Deaths of Whale Calves Linked to Algal Blooms
A new study by NOAA has found evidence that links the mysterious deaths of right whale calves to harmful algal blooms
The baby whales suddenly began dying in 2005, with the average number of right whale deaths per year at Peninsula Valdes on the coast of Argentina jumping from fewer than six per year before 2005 to 65 per year from 2005 to 2014.
90 per cent of the deaths from 2005 to 2014 were very young calves fewer than three months old. The mystery killer appeared to be targeting the nearly newborn, sometimes more than 100 calves of the endangered species each year.
In a new paper published in Marine Mammal Science, NOAA Fisheries and NOAA Ocean Service scientists and others from the United States and Argentina found that the number of whale deaths at Peninsula Valdes closely track the concentrations of the toxic algae Pseudo-nitzschia. The higher the density of Pseudo-nitzschia, some species of which can produce a potent neurotoxin called domoic acid, the more young whales that died. When the density of algae dropped, so did the number of deaths.
The correlation is not definitive proof that the algae caused the deaths, but is strongly suggestive.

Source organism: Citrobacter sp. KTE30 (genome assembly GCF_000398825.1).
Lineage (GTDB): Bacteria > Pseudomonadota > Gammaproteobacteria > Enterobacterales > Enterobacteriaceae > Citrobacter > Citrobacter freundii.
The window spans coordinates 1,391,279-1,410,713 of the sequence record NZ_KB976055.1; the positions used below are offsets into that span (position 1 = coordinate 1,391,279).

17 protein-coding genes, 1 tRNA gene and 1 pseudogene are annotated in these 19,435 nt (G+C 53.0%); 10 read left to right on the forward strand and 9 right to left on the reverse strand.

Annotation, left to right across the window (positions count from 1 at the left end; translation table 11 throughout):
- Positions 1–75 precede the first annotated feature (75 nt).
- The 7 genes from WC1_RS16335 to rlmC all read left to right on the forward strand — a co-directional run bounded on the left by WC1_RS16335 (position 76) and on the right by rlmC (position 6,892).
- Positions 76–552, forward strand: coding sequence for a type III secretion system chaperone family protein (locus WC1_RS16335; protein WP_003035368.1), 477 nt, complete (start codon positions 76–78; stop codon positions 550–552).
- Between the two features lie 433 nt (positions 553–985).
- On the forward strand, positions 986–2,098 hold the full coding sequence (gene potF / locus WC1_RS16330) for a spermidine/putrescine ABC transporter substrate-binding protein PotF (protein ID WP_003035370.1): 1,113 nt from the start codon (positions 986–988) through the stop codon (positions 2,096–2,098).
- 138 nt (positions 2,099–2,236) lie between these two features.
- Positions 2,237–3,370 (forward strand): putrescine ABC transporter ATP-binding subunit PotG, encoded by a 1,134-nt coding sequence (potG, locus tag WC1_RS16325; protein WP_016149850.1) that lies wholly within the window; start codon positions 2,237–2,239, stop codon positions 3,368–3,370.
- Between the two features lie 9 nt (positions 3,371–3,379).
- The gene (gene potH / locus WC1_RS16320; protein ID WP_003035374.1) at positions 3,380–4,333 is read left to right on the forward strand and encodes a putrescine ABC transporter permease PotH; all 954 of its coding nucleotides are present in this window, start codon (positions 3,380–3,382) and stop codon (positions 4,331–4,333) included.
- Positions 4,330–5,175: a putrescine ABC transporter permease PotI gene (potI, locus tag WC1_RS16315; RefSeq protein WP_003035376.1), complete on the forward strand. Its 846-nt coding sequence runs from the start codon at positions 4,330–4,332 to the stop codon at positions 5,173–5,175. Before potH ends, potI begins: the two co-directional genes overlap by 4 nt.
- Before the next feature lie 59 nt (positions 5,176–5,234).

‘The numbers hinge at the same point and have the same pattern,’ said Cara Wilson, an oceanographer at NOAA Fisheries' Southwest Fisheries Science Center and lead author of the paper. ‘What's unusual about this is how long these bloom events continued to reoccur. You don't usually have deaths every year but the calves died in high numbers every year from 2007 to 2013.’
Scientists are also studying whether harmful algae could have contributed to a recent spike in the deaths of adult whales in Alaska, which NOAA has declared an Unusual Mortality Event.
Scientists know that whales may directly consume the toxic algae as they filter ocean water for food or may be exposed indirectly through their prey, which can also feed on the toxic algal cells. But the blooms can be spotty, with high concentrations in some places but not others. Scientists also have a difficult time obtaining blood or tissue samples from stricken whales for testing. Only a very few Argentinian whales tested for domoic acid carried detectable levels of the toxin.
Given the lack of solid evidence the new study does not definitively prove that the toxic algae caused the spike in deaths of whale calves. But it does offer strong circumstantial evidence, and that puts researchers in a better position to understand the possible impacts of future algal blooms.